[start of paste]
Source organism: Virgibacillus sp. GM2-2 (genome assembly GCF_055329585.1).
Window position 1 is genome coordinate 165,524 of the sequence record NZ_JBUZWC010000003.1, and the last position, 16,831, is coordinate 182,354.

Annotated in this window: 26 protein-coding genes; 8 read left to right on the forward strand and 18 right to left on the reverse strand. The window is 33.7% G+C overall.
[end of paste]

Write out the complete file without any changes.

Source organism: Virgibacillus sp. GM2-2 (genome assembly GCF_055329585.1).
Window position 1 is genome coordinate 165,524 of the sequence record NZ_JBUZWC010000003.1, and the last position, 16,831, is coordinate 182,354.

Annotated in this window: 26 protein-coding genes; 8 read left to right on the forward strand and 18 right to left on the reverse strand. The window is 33.7% G+C overall.